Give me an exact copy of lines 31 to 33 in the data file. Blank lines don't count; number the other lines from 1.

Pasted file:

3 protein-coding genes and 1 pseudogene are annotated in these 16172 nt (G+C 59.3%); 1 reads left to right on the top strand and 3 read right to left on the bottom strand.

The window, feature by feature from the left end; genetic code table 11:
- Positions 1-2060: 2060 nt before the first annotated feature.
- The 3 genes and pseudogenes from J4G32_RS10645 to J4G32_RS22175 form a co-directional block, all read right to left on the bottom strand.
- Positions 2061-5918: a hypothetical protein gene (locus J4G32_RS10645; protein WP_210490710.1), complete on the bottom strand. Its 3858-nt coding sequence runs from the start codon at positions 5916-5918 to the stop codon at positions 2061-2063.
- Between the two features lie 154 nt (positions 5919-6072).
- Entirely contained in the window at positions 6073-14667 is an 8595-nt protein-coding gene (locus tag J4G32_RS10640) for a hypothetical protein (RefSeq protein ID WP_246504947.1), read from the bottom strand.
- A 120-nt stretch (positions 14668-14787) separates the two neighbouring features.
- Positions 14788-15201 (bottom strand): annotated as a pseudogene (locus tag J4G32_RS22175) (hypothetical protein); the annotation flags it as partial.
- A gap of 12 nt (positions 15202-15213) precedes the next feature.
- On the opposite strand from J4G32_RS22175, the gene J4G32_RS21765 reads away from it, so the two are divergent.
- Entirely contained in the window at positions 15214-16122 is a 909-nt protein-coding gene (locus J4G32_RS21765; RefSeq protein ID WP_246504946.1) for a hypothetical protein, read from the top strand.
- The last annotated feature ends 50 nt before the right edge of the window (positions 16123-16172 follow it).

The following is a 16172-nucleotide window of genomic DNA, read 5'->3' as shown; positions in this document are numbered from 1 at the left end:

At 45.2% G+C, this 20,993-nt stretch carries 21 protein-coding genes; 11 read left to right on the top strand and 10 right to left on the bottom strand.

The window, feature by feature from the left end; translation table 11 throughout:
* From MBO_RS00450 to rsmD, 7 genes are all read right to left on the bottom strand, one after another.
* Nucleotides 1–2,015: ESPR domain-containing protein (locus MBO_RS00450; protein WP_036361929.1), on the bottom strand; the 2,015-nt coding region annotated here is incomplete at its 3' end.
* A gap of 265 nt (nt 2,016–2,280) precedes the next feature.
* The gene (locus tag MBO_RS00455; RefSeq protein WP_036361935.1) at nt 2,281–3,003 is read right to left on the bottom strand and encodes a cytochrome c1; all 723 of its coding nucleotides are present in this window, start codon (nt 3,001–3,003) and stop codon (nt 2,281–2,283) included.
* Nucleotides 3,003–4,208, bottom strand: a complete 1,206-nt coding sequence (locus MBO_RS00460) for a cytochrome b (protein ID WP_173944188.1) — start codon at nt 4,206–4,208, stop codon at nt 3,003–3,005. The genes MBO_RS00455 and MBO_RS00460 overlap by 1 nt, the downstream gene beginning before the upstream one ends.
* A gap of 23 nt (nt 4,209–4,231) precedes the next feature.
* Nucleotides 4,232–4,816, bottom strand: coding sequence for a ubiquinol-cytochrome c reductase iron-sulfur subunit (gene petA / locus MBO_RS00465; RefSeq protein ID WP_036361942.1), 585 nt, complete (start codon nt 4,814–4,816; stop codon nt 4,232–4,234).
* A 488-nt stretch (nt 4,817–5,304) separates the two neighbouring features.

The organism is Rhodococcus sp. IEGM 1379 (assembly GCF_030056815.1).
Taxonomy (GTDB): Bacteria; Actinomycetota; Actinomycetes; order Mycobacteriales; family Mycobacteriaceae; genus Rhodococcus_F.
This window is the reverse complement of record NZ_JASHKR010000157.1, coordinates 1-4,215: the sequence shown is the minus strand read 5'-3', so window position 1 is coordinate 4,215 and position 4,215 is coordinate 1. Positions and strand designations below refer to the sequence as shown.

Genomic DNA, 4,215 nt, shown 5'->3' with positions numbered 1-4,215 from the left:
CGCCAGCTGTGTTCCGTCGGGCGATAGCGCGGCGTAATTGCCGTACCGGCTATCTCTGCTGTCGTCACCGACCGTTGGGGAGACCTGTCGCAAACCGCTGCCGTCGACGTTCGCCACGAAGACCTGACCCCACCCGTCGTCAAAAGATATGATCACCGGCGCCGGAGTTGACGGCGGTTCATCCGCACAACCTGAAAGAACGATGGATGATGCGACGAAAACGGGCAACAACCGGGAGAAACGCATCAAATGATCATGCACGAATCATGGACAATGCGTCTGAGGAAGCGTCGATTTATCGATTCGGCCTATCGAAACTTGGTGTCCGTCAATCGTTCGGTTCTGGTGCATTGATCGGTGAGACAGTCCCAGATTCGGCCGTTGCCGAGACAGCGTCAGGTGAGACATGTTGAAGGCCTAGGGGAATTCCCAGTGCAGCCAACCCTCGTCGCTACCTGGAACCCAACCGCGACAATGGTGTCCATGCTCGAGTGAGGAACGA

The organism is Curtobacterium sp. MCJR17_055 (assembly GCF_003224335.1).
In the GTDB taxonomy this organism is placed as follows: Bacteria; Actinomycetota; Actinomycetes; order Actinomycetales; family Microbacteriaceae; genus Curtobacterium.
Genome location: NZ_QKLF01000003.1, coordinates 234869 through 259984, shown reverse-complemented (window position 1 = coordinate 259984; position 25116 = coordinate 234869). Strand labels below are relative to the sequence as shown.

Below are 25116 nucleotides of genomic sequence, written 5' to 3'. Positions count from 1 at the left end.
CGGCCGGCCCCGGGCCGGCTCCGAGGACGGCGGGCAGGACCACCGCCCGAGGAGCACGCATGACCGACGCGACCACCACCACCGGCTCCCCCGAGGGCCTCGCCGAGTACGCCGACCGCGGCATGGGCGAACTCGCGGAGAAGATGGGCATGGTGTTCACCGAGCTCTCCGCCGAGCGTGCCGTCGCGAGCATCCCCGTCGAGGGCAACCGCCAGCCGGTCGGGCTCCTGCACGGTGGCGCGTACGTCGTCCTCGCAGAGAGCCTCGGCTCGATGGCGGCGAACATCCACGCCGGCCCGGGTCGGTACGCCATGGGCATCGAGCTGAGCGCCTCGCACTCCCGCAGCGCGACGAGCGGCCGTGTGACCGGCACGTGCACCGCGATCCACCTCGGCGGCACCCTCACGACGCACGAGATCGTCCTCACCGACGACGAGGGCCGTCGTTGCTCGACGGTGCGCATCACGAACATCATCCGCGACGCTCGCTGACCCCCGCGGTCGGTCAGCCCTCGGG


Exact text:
In the GTDB taxonomy this organism is placed as follows: Bacteria; Actinomycetota; Actinomycetes; order Actinomycetales; family Microbacteriaceae; genus Curtobacterium.
Genome location: NZ_QKLF01000003.1, coordinates 234869 through 259984, shown reverse-complemented (window position 1 = coordinate 259984; position 25116 = coordinate 234869). Strand labels below are relative to the sequence as shown.

Below are 25116 nucleotides of genomic sequence, written 5' to 3'. Positions count from 1 at the left end.